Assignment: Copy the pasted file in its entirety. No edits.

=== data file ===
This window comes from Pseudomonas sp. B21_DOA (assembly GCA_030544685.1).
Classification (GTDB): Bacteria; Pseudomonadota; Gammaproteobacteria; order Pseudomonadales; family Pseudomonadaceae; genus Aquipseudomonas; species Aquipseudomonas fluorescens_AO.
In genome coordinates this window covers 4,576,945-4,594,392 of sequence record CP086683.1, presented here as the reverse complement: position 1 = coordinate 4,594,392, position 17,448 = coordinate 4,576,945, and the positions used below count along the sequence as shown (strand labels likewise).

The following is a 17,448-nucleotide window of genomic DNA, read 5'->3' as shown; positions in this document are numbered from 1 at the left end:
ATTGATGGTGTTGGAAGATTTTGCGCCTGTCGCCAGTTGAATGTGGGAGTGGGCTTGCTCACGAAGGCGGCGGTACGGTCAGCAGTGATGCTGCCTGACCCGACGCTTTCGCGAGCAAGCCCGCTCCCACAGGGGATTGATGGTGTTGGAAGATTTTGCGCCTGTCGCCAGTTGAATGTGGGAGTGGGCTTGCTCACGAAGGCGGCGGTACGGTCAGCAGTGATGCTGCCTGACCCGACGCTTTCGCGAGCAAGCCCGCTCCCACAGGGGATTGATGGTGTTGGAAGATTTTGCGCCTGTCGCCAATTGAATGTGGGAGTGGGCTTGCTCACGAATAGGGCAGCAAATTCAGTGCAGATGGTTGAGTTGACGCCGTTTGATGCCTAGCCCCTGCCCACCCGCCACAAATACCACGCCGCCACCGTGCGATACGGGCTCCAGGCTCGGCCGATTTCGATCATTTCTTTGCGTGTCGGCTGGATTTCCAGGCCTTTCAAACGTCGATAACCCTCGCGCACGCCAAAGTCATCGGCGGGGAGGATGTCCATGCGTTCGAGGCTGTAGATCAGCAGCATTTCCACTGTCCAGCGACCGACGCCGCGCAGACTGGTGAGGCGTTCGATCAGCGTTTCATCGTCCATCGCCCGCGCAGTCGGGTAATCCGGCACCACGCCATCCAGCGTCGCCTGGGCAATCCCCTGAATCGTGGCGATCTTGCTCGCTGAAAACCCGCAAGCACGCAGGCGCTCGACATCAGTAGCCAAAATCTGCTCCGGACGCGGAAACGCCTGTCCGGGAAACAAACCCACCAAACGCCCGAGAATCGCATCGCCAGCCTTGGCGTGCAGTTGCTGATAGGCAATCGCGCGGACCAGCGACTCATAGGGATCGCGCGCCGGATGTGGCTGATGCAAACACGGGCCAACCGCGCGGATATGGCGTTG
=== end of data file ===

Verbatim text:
This window comes from Pseudomonas sp. B21_DOA (assembly GCA_030544685.1).
Classification (GTDB): Bacteria; Pseudomonadota; Gammaproteobacteria; order Pseudomonadales; family Pseudomonadaceae; genus Aquipseudomonas; species Aquipseudomonas fluorescens_AO.
In genome coordinates this window covers 4,576,945-4,594,392 of sequence record CP086683.1, presented here as the reverse complement: position 1 = coordinate 4,594,392, position 17,448 = coordinate 4,576,945, and the positions used below count along the sequence as shown (strand labels likewise).

The following is a 17,448-nucleotide window of genomic DNA, read 5'->3' as shown; positions in this document are numbered from 1 at the left end:
ATTGATGGTGTTGGAAGATTTTGCGCCTGTCGCCAGTTGAATGTGGGAGTGGGCTTGCTCACGAAGGCGGCGGTACGGTCAGCAGTGATGCTGCCTGACCCGACGCTTTCGCGAGCAAGCCCGCTCCCACAGGGGATTGATGGTGTTGGAAGATTTTGCGCCTGTCGCCAGTTGAATGTGGGAGTGGGCTTGCTCACGAAGGCGGCGGTACGGTCAGCAGTGATGCTGCCTGACCCGACGCTTTCGCGAGCAAGCCCGCTCCCACAGGGGATTGATGGTGTTGGAAGATTTTGCGCCTGTCGCCAATTGAATGTGGGAGTGGGCTTGCTCACGAATAGGGCAGCAAATTCAGTGCAGATGGTTGAGTTGACGCCGTTTGATGCCTAGCCCCTGCCCACCCGCCACAAATACCACGCCGCCACCGTGCGATACGGGCTCCAGGCTCGGCCGATTTCGATCATTTCTTTGCGTGTCGGCTGGATTTCCAGGCCTTTCAAACGTCGATAACCCTCGCGCACGCCAAAGTCATCGGCGGGGAGGATGTCCATGCGTTCGAGGCTGTAGATCAGCAGCATTTCCACTGTCCAGCGACCGACGCCGCGCAGACTGGTGAGGCGTTCGATCAGCGTTTCATCGTCCATCGCCCGCGCAGTCGGGTAATCCGGCACCACGCCATCCAGCGTCGCCTGGGCAATCCCCTGAATCGTGGCGATCTTGCTCGCTGAAAACCCGCAAGCACGCAGGCGCTCGACATCAGTAGCCAAAATCTGCTCCGGACGCGGAAACGCCTGTCCGGGAAACAAACCCACCAAACGCCCGAGAATCGCATCGCCAGCCTTGGCGTGCAGTTGCTGATAGGCAATCGCGCGGACCAGCGACTCATAGGGATCGCGCGCCGGATGTGGCTGATGCAAACACGGGCCAACCGCGCGGATATGGCGTTG